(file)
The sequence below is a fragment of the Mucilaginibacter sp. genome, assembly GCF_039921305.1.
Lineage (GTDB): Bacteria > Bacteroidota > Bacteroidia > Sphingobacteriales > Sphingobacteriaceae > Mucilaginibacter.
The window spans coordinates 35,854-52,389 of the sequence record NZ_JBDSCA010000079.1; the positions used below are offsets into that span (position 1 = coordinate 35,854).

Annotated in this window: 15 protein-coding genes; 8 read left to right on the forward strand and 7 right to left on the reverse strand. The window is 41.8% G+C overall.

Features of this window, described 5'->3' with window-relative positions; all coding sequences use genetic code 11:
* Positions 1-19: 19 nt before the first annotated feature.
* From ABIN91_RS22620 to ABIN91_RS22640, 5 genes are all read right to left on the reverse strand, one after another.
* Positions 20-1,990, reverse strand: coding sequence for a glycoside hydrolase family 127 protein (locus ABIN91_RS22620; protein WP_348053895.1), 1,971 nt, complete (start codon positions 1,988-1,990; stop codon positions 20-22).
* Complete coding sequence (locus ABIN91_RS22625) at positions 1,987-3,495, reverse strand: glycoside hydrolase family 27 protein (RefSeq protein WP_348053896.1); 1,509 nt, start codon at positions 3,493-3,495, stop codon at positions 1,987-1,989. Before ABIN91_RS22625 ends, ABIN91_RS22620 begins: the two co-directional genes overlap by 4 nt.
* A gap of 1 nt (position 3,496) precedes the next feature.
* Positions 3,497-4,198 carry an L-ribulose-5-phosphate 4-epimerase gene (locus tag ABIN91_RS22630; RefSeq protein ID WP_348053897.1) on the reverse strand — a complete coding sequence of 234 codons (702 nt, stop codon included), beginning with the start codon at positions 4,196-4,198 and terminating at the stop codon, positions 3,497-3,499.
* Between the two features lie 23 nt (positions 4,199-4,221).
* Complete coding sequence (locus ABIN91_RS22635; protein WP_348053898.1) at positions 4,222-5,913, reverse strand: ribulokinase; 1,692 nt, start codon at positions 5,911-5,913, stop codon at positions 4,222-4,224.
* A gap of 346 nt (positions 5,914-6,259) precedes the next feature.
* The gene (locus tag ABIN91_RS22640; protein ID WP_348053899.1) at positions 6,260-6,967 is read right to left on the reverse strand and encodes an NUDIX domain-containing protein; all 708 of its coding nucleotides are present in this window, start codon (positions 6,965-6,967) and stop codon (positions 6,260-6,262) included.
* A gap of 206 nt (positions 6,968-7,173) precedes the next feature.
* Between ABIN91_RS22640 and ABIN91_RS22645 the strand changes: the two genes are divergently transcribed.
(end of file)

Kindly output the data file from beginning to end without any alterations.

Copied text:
The sequence below is a fragment of the Mucilaginibacter sp. genome, assembly GCF_039921305.1.
Lineage (GTDB): Bacteria > Bacteroidota > Bacteroidia > Sphingobacteriales > Sphingobacteriaceae > Mucilaginibacter.
The window spans coordinates 35,854-52,389 of the sequence record NZ_JBDSCA010000079.1; the positions used below are offsets into that span (position 1 = coordinate 35,854).

Annotated in this window: 15 protein-coding genes; 8 read left to right on the forward strand and 7 right to left on the reverse strand. The window is 41.8% G+C overall.

Features of this window, described 5'->3' with window-relative positions; all coding sequences use genetic code 11:
* Positions 1-19: 19 nt before the first annotated feature.
* From ABIN91_RS22620 to ABIN91_RS22640, 5 genes are all read right to left on the reverse strand, one after another.
* Positions 20-1,990, reverse strand: coding sequence for a glycoside hydrolase family 127 protein (locus ABIN91_RS22620; protein WP_348053895.1), 1,971 nt, complete (start codon positions 1,988-1,990; stop codon positions 20-22).
* Complete coding sequence (locus ABIN91_RS22625) at positions 1,987-3,495, reverse strand: glycoside hydrolase family 27 protein (RefSeq protein WP_348053896.1); 1,509 nt, start codon at positions 3,493-3,495, stop codon at positions 1,987-1,989. Before ABIN91_RS22625 ends, ABIN91_RS22620 begins: the two co-directional genes overlap by 4 nt.
* A gap of 1 nt (position 3,496) precedes the next feature.
* Positions 3,497-4,198 carry an L-ribulose-5-phosphate 4-epimerase gene (locus tag ABIN91_RS22630; RefSeq protein ID WP_348053897.1) on the reverse strand — a complete coding sequence of 234 codons (702 nt, stop codon included), beginning with the start codon at positions 4,196-4,198 and terminating at the stop codon, positions 3,497-3,499.
* Between the two features lie 23 nt (positions 4,199-4,221).
* Complete coding sequence (locus ABIN91_RS22635; protein WP_348053898.1) at positions 4,222-5,913, reverse strand: ribulokinase; 1,692 nt, start codon at positions 5,911-5,913, stop codon at positions 4,222-4,224.
* A gap of 346 nt (positions 5,914-6,259) precedes the next feature.
* The gene (locus tag ABIN91_RS22640; protein ID WP_348053899.1) at positions 6,260-6,967 is read right to left on the reverse strand and encodes an NUDIX domain-containing protein; all 708 of its coding nucleotides are present in this window, start codon (positions 6,965-6,967) and stop codon (positions 6,260-6,262) included.
* A gap of 206 nt (positions 6,968-7,173) precedes the next feature.
* Between ABIN91_RS22640 and ABIN91_RS22645 the strand changes: the two genes are divergently transcribed.